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big idea at big boy

Paul C. Lauterbur, Nobel Laureate and University of Pittsburgh Ph.D. passed away on March 27 at the age of 77. Lauterbur was largely responsible for inventing Magnetic Resonance Imaging (MRI), which changed the world of medical diagnostics forever.


Lauterbur's quest for a non-invasive method of tissue analysis came during a set of experiments involving the sacrifice of laboratory animals, a custom to which Lauterbur, trained as a chemist, was disinclined. Lauterbur’s solution to the problem came as an epiphany one evening while eating dinner in the New Kensington Big Boy. Struck with inspiration, he rushed out to a late-night drug store to buy a makeshift scientific notebook, began jotting his thoughts down, had them witnessed the next day and began the arduous process of studying the idea’s feasibility.


In his 2003 Nobel Lecture, Lauterbur explained that his preliminary work involved answering three fundamental questions: First, would the magnetic signal be sufficiently responsive to human tissue? Second, if there was sufficient signal strength, could the data be manipulated mathematically to produce an image and; Third, could a magnet large enough for a human body be made. Working before the age of desktops and laptops, Lauterbur used pencil, paper and hard-copy literature searches to determine that the answer to all three questions was, in principle, yes. Thereafter he dedicated himself fully to the development of magnetic resonance imaging.


Armed with the seldom-asserted knowledge that hydrogen nuclei are particularly susceptible to magnetic influence and the average human body is composed of more than 50 percent water and each molecule of water contains two hydrogen nuclei, Lauterbur’s approach sought to answer two elementary questions about the elemental and spatial characteristics of very small areas inside the human body non-invasively. Those questions were: What is it? And where is it? He addressed both questions by looking at two characteristics of hydrogen nuclei: spin and magnetism.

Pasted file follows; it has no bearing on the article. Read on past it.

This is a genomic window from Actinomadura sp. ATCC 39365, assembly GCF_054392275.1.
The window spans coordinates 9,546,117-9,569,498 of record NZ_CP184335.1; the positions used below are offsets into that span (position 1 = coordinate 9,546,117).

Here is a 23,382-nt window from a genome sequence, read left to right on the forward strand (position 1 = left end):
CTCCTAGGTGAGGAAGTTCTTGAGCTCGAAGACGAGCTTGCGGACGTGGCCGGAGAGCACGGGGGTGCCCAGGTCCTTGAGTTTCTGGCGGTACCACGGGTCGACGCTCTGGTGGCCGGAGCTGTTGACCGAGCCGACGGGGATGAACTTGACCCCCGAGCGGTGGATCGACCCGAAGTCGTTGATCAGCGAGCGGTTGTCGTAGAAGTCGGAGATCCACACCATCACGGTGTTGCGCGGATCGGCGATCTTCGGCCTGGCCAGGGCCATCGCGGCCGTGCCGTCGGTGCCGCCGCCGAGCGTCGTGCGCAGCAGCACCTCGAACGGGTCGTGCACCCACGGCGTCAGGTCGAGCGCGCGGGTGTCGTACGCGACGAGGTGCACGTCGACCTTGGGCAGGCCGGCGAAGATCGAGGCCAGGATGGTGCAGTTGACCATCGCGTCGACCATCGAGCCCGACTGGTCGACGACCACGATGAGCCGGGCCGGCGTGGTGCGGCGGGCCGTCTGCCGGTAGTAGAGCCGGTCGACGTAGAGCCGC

Put simply, Magnetic Resonance Imaging employs two sets of magnets to align the body’s array of chaotically arranged hydrogen nuclei in specific orientations. The first is the large (powerful enough to lift a car) homogenous magnet, which surrounds the whole body and forces the axes of the body’s hydrogen nuclei to align head to toe with some poles up and some down. Due to hydrogen’s single proton characteristic, most of the protons pair up with oppositely oriented neighbors, thereby negating any magnetic susceptibility or influence. However, there always remains a small fraction of nuclei that, for a number of very complicated reasons, do not find mates. These nuclei are particularly susceptible to manipulation by magnetic forces.


Once the big, homogenous magnet has aligned the body’s hydrogen atoms and all the pairing is done, a second set of much weaker gradient magnets direct magnetic forces toward very specific slices of the body to energize the unpaired nuclei, which causes their spin angles to tilt. When the magnet is turned off, the nuclei relax, shedding the energy they absorbed during the excitation process in the form of wavelength-specific electromagnetism, which corresponds to a spectroscopic signature for each element. When imaged against the uniform field of head-to-toe nuclei, the position of unpaired nuclei can be determined mathematically and converted into a visual image.


In his Nobel Lecture, delivered in Stockholm in 2003, the dry-humored Lauterbur pondered the wisdom of his decision to devote his full energies to the development of magnetic resonance imaging, some 30 years earlier. “In retrospect, you could say it was a foolish decision,” he said with a wry smile. “But since I'm here, obviously it did have some potential.”


This article first appeared in Tom Imerito’s TEQ column, Innovation Chronicles.

© Copyright 2007, Thomas P. Imerito / dba Science Communications


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